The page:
Walking in Step
As you hear the sound of the drum rumbling low to the sharp, impassioned cries of the singers, the vibration moves through you like a storm that rises in the distance, building slowly in the azure sky, then unloading in a rhythmic yet gentle pounding of the soil. Anyone, Native or non-Native, who has ever had the opportunity to experience the colors, movement, sounds, tastes, and smells of the powwow (a pantraditional, ceremonial giving of thanks) understands the feeling that passes through you. It is different for every person, but if you really experience the feeling, you know that it is connection. For some, it is a matter of seeing old friends or making new ones. For some, it is the image of the dancers moving in seemingly infinite poses of unity and airy smoothness to every flowing pound of the drum. For some, it is the laughter and exchange of words and gestures. For some, it is silent inner prayer giving thanks for another day of life. For some, it is the delicious taste of your second and third helping of that piping hot fry-bread. Whatever it is, in the end, it is coming together on one level or another, and walking in step with the Greater Circle.
As one reads the above description of what it is like to experience a powwow, it becomes easier to relate to the experience of someone who might actually be there by paying attention to the senses and to the resulting emotional experience of the event. The powwow, though originating with the Plains tribes of the Midwest, has been adopted by many, many tribal nations as a way of celebrating what it means to be Indian. The powwow, then, offers important insights into a traditional Native worldview, both in the symbolism and deep cultural meanings associated with the experience as well as in the importance placed on the sensory experience of the event. More or less, the essence of Native American spirituality involves feeling a sense of connection with oneself, with one’s family and community, and with one’s surroundings, all as integral parts of one’s spiritual existence. That feeling of connection is available to all of us, though it may be experienced in differing ways. However, for many Indian people, that feeling of connection is completely central to a life directed at seeking harmony and balance in all things.
It is important to note that the spiritual beliefs of Native Americans depend on a number of factors, including level of acculturation (traditional, marginal, bicultural, assimilated, pantraditional), geographic region, family structure, religious influences, historical context, and tribally specific traditions. However, it is possible to generalize, to some extent, about a number of basic beliefs characterizing Native American traditionalism and spirituality across tribal nations. The following, adapted from Locust, elaborates on a number of basic Native American spiritual and traditional beliefs:
- There is a single higher power known as Creator, Great Creator, Great Spirit, or Great One, among other names (this being is sometimes referred to in gender form but does not necessarily exist as one particular gender or another). There are also lesser beings known as spirit beings or spirit helpers that can exist in many forms and even take different forms.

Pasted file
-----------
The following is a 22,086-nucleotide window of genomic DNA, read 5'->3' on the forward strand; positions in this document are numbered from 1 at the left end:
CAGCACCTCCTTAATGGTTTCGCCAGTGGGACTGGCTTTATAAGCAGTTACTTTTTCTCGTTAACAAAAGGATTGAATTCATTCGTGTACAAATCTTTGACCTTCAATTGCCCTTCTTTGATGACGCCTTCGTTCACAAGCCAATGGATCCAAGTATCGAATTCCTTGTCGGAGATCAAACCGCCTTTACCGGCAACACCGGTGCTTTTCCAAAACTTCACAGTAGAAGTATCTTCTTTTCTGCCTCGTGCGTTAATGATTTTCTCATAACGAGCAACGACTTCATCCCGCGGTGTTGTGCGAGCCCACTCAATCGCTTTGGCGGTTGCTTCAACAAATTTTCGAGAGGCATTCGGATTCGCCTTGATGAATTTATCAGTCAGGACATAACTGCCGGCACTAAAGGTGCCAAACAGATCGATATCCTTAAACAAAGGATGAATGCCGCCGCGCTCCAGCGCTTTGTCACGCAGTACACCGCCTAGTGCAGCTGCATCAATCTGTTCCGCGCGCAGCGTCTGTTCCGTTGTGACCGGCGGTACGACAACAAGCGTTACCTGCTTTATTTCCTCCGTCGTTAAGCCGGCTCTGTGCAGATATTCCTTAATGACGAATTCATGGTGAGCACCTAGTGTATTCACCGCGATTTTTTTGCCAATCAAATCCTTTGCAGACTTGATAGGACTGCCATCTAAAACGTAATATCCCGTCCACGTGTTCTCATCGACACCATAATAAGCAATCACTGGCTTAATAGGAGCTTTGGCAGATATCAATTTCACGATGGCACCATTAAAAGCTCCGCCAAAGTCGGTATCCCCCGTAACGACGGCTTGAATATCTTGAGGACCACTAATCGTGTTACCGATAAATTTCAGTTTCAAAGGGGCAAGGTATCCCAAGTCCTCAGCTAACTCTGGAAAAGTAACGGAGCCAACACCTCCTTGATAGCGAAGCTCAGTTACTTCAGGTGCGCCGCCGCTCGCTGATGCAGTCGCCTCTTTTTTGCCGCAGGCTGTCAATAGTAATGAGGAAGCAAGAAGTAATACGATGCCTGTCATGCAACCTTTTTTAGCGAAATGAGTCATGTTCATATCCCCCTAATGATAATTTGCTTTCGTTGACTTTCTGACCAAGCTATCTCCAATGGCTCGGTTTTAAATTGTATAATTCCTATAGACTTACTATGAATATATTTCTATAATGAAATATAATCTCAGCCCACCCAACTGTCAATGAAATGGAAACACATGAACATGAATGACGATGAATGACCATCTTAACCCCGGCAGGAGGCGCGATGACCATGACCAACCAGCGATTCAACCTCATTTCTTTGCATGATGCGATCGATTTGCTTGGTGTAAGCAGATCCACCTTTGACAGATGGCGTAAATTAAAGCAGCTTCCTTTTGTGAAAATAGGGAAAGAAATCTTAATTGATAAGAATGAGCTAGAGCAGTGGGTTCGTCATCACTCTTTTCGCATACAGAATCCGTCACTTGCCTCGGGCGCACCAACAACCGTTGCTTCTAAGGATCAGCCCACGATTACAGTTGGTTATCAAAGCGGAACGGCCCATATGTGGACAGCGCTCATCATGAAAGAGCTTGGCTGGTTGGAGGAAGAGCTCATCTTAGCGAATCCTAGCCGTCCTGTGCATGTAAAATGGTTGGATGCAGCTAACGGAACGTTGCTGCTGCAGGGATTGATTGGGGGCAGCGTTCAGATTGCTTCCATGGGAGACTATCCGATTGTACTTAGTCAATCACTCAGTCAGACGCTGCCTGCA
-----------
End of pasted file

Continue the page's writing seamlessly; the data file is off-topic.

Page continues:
- Plants and animals, like humans, are part of the spirit world. The spirit world exists side by side with, and intermingles with, the physical world. Moreover, the spirit existed in the spirit world before it came into a physical body and will exist after the body dies.
- Human beings are made up of a spirit, mind, and body. The mind, body, and spirit are all interconnected; therefore, illness affects the mind and spirit as well as the body.
- Wellness is harmony in body, mind, and spirit; unwellness is disharmony in mind, body, and spirit.
- Natural unwellness is caused by the violation of a sacred social or natural law of creation (e.g., participating in a sacred ceremony while under the influence of alcohol, drugs, or having had sex within four days of the ceremony).
- Unnatural unwellness is caused by conjuring (witchcraft) from those with destructive intentions.
- Each of us is responsible for our own wellness by keeping ourselves attuned to self, relations, environment, and universe.
This list of beliefs in Native American spirituality crosses tribal boundaries, but it is by no means a comprehensive list. It does, however, provide a great deal of insight into some of the assumptions that may be held by a “traditional” Native person. In order to better understand more generally what it means to “walk in step” according to the perspective of Indian Medicine, it is important to discuss individually the four basic cultural elements: medicine, relation, harmony, and vision.
Everything is alive. Walk into any classroom of children these days and ask them playfully, “Have you had your Medicine today?” and many of them will tell you yes. If you ask them what kind of Medicine, sadly, they will tell you Ritalin, or aspirin, or some type of cold medicine. In Native tradition, the concept of “Medicine” is starkly different from what medicine has become in mainstream American society. So what is Medicine? Here are the words spoken in 1890 by Crowfoot, a Blackfoot leader, as he lay dying: “What is life? It is the flash of a firefly in the night. It is the breath of a buffalo in the winter time. It is the little shadow which runs across the grass and loses itself in the Sunset.”